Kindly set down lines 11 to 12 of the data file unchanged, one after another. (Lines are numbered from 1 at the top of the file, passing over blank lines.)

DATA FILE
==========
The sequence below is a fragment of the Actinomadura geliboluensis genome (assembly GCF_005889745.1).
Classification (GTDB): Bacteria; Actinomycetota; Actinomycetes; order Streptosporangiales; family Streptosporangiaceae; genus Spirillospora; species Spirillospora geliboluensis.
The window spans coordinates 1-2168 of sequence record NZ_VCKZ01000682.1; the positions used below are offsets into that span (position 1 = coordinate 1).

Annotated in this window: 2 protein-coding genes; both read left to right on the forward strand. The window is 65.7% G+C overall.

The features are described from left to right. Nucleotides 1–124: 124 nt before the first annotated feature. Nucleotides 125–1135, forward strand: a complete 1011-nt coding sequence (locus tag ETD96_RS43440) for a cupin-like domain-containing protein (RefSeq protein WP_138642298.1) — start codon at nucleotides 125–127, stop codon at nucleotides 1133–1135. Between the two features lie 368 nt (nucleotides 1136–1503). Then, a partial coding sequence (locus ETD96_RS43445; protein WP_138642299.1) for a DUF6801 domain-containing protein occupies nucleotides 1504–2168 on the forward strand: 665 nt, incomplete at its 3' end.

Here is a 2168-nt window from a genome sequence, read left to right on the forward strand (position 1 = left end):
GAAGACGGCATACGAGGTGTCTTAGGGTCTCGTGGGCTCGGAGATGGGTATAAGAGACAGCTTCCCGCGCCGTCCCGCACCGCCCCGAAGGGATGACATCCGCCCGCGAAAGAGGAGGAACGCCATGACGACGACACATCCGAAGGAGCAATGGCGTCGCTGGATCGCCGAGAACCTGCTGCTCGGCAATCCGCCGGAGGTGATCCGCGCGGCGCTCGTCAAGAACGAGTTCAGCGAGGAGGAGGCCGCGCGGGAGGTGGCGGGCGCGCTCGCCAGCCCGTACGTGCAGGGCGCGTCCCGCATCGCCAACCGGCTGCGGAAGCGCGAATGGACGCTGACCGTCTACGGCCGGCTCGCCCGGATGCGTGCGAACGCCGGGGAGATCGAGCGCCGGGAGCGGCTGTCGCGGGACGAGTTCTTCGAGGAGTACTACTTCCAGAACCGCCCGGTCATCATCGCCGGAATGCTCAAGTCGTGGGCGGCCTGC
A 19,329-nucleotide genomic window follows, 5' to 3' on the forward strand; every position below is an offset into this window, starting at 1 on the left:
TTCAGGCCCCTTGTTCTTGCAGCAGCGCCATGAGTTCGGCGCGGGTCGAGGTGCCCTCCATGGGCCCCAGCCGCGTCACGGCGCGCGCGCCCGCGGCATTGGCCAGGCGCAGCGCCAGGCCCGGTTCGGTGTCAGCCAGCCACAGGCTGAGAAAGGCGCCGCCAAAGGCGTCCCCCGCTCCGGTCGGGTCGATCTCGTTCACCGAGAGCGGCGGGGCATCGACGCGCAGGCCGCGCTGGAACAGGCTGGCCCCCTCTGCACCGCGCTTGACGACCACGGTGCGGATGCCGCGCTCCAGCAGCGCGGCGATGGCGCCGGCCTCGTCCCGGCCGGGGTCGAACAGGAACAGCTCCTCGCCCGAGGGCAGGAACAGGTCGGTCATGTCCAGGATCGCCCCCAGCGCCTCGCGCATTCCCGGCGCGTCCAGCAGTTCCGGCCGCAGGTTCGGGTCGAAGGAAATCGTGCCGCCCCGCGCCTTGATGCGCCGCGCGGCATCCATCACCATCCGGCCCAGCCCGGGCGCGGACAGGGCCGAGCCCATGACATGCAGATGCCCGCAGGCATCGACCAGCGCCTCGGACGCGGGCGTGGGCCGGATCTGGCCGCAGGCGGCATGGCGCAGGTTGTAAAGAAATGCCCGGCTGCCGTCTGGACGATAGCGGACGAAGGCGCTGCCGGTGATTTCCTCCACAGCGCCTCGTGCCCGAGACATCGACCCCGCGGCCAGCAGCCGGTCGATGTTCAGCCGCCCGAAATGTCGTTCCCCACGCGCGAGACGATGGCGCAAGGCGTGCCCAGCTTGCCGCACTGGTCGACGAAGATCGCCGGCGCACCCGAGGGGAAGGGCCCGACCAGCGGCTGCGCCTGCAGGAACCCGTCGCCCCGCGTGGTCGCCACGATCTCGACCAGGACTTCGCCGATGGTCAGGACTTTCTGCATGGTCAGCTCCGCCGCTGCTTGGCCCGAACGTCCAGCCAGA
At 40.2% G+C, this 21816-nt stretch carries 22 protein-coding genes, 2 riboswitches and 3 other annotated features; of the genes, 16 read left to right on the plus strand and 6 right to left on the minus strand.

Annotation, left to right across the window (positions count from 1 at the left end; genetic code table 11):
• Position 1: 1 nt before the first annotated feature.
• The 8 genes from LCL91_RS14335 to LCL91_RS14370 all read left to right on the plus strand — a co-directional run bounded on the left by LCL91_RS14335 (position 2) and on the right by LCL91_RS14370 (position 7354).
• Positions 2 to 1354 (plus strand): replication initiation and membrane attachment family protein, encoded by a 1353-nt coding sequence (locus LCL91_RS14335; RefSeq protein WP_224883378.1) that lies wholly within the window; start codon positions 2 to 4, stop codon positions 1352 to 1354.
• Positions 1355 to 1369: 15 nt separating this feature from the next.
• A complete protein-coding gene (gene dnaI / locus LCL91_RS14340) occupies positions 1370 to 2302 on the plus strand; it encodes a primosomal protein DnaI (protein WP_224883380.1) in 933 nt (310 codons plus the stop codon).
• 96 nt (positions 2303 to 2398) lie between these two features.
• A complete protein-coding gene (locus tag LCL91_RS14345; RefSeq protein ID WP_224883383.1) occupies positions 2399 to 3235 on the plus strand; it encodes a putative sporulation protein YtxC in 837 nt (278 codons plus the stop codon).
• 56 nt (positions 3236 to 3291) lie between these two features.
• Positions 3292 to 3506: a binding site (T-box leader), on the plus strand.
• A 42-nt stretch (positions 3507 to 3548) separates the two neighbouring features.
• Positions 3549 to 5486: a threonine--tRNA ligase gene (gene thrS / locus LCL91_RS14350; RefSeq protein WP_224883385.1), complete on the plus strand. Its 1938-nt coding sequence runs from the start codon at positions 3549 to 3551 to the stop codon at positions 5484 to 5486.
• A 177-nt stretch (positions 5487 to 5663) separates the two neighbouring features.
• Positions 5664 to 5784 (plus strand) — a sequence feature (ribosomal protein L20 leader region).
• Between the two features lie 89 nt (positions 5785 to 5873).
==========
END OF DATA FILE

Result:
Annotation, left to right across the window (positions count from 1 at the left end; genetic code table 11):
• Position 1: 1 nt before the first annotated feature.